The Walking Dead Episode 3 – Review
The latest Walking Dead episode moves the series beyond the merely great, to the downright essential.
Michael Plant is chief editor and writer of gaming ezine and blog GamesCatalyst.com, as well as editor of 'The Independent'’s games review printed in the Saturday supplement 'Information'. Established in February 2011, Games Catalyst endeavours to bring its unique brand of fact and satire to the videogaming community and, in tandem with 'The Independent', hopefully turn a few non-believers on to gaming while we’re at it.
Friday 07 September 2012
After playing the first two episodes back to back and enjoying them thoroughly, anticipation levels were fairly high for the third instalment of Telltale Games’ The Walking Dead.
Titled ‘Long Road Ahead’, the action resumes a week after the events of Episode 2, as we find our intrepid survivors still holed up in the motor inn, in search of the last of Macon’s meagre supplies, and sees group leader Lilly becoming increasingly paranoid about disappearing medicinal stock.
The time comes to up sticks and leave the town, particularly with homebase under siege by both the living dead and the living living, in the form of a parasitic bandit group intent on letting your group do all the hard graft to gather the supplies before grabbing them for themselves.
It definitely feels like the series is really settling into its stride (a shambling, slow-moving, arms out-in-front kind of stride perhaps, but a stride nonetheless). With the announcement of a second season to follow, it feels like there’s breathing room in the plot to allow the characters to develop – although which characters develop will of course depend on who you’ve chosen to rescue previously.
Inevitably, the spectre of death hangs over much of the game, with Lee still reeling from the confrontation with his zombified brother, searching for the pharmacy keys back in Episode 1. You see how he looks differently at the walkers, haunted by the likelihood that everyone he ever knew or loved will (or already have) fall foul of the undead – and that every one of the walking dead themselves was once beloved of someone.
This is a somewhat different attitude to most video games, where death is merely the order of the day as mindless cannon fodder line up to sieve your bullets. The contemplative mood, scarcity of weapons (at one point I was left imploring Lee not to give his axe away, cursing his nice guy impulses!) and emphasis on variety of gameplay means that when you are attacked and must feverishly tap ‘Q’ as part of a quicktime event, it still has an impact.
Puzzle-wise, there’s a fun sequence where you and your crew have to stop the ever-reliable RV and must navigate somehow past a huge, partially de-railed freight train. It’s classic point-and-click stuff, and while not particularly challenging, it’s pleasant to have a relaxing, thought-provoking sequence in this blood-and-thunder digital world we gamers have adjusted to.
Without giving away too much of the plot, there’s another heart-rending climax to offset the triumph of movement once you solve the train conundrum, and then I’m afraid there’s a long wait until October or thereabouts for the next instalment.
As those who are addicted to any long-running series knows, be it videogame, TV or comics, the wait for your next fix can be brutal. The fact that I’m already feeling restless pangs of zombie withdrawal means that The Walking Dead has got all the ingredients of a classic serial.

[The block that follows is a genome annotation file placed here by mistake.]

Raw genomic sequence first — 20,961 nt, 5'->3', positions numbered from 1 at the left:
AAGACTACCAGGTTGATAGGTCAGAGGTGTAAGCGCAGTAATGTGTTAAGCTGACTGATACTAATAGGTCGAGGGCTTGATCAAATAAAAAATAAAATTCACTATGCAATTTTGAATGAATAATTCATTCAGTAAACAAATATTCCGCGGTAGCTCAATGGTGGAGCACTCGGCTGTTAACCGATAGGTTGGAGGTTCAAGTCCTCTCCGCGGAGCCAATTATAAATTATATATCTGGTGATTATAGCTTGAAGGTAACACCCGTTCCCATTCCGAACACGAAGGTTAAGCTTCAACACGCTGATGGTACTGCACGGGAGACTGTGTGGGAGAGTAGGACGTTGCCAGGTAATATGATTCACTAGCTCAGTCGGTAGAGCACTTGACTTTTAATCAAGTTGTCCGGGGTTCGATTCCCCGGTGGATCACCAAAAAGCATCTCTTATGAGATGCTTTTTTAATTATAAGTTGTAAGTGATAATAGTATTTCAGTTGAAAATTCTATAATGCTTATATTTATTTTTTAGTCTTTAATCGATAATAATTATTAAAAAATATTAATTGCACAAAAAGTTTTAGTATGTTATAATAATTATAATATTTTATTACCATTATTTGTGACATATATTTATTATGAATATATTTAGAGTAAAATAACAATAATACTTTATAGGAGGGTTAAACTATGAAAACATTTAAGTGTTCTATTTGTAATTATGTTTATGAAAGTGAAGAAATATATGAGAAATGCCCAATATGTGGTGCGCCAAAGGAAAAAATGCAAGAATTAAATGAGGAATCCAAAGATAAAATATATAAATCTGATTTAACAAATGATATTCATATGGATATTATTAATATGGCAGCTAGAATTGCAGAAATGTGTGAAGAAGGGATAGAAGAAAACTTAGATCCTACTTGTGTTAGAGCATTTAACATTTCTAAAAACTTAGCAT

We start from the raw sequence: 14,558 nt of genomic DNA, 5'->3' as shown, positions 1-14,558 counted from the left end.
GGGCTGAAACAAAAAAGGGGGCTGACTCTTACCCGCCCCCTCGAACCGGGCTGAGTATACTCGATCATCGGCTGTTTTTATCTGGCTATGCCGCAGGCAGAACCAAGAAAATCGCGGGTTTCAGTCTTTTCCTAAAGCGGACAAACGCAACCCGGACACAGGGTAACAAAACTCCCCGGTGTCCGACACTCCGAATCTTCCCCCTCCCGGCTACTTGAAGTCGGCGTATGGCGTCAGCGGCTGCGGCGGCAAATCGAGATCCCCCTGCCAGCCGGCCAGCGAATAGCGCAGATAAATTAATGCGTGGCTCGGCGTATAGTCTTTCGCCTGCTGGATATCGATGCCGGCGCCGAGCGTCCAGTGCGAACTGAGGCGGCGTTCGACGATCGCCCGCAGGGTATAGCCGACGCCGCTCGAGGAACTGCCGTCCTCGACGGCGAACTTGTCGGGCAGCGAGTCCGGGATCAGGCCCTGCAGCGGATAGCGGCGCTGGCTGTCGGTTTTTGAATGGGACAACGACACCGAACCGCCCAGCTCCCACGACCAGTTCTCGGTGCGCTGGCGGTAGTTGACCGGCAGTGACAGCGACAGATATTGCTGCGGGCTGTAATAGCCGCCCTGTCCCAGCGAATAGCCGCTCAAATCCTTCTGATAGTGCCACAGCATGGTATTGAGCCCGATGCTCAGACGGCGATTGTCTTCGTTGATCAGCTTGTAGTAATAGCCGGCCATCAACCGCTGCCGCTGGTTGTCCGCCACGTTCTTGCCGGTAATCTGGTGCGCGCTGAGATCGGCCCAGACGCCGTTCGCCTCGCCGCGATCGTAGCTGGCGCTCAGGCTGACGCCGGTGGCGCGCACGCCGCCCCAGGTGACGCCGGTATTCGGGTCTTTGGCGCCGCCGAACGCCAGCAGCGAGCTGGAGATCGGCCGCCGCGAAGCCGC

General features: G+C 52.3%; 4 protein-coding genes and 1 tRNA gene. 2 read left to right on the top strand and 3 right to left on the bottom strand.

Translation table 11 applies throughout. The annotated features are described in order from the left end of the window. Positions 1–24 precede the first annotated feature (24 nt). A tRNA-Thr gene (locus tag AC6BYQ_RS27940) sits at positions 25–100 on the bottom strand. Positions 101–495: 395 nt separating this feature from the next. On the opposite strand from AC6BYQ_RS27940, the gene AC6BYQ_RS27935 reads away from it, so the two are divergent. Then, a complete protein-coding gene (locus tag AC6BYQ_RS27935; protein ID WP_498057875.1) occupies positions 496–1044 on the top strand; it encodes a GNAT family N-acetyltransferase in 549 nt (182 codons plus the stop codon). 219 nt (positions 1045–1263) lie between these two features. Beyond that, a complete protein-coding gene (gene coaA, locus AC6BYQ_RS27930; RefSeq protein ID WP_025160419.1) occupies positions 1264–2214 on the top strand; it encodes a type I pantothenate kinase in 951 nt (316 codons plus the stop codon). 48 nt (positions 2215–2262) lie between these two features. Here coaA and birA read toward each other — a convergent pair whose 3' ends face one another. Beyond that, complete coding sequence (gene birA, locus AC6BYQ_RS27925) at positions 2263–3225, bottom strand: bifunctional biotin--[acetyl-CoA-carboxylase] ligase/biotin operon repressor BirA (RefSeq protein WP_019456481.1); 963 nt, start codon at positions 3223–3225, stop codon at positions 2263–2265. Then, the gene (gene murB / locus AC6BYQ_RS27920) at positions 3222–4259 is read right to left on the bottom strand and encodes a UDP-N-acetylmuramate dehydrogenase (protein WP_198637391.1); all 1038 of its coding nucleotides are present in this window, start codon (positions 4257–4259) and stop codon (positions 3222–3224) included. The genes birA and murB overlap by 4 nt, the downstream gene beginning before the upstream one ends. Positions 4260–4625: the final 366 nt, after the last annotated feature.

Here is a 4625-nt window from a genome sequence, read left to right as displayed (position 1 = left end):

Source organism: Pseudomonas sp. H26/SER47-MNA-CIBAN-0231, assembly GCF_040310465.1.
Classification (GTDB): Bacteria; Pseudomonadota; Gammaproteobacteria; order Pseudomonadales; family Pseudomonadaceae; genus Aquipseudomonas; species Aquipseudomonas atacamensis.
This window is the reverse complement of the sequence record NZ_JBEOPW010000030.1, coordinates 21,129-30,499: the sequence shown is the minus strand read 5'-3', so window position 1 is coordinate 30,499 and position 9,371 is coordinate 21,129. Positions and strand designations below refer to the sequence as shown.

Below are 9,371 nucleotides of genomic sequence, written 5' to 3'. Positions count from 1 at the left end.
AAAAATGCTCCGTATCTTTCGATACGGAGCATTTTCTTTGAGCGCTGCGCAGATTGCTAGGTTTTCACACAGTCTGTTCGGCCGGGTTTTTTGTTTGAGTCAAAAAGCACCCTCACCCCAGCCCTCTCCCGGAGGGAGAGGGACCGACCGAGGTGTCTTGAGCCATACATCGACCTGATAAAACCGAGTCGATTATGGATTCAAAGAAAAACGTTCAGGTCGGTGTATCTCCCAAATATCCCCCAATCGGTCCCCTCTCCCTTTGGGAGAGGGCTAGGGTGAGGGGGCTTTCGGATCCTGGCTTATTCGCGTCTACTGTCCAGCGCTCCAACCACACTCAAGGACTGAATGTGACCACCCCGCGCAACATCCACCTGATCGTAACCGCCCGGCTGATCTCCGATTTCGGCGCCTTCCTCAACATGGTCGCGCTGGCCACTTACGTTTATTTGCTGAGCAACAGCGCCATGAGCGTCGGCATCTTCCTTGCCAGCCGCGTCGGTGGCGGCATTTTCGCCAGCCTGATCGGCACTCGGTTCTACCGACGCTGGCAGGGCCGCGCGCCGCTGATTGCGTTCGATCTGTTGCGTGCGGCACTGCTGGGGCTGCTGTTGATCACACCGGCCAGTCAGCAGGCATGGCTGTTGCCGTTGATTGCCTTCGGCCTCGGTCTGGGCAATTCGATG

By Sam Gill
Format: PS3, Xbox 360, PC
Price: £3.99 (requires Ep 1 & 2 to play)
Developer: Telltale games
Publisher: Telltale games
Long after his career in English football has ended, Emile Heskey's impotency in front of goal remains an object of ridicule.
Life & Style blogs
Looking past the search results: Google 2.0 will 'build airports and cities' says report
Jennifer Lawrence nude pictures leaked: Reddit removes 'The Fappening' board dedicated to sharing naked pictures of celebrities
iPhone 'Wave': iOS 8 hoax claims you can charge your iPhone in the microwave - you can't
Surviving cancer: They were expected to die - yet these childhood-cancer patients knew nothing of their diagnosis
iOS 8: how to free up memory on your iPhone or iPad to install the update
Scottish independence referendum: A nation divided against itself
Scottish referendum results: Cross-party consensus collapses amid Tory-Labour spat on the 'English question'
Scottish independence: David Cameron is becoming the 'George Bush of Britain'
Russia freezes Ukraine into submission: Kiev admits country doesn't have enough fuel for winter
Archbishop of Canterbury admits doubts about existence of God
Plebgate MP Andrew Mitchell called officer a 'little s**t', claim court documents 'exposing ex-Chief Whip's 'record of abusing police'
- 1 Stamford Hill council removes 'unacceptable' posters telling women which side of the road to walk down
- 2 Kim Kardashian 'nude pictures' leaked on 4chan weeks after Jennifer Lawrence 'The Fappening' scandal
- 3 Scottish referendum 'English question': Tory MPs call on David Cameron to create an English first minister in wake of No vote
- 4 Iranian blogger found guilty of insulting Prophet Mohammad on Facebook sentenced to death
- 5 Free U2 album: How the most generous giveaway in music history turned into a PR disaster
iJobs Gadgets & Tech
£24000 - £30000 per annum + benefits: Ashdown Group: Graduate BI Consultant (B...
£40000 - £55000 per annum: Ashdown Group: Service Delivery Manager (Product Ma...
£50000 - £70000 per annum: Ashdown Group: Cloud Product and Solutions Marketin...
£18000 per annum: Ashdown Group: An established and growing IT Consultancy fir...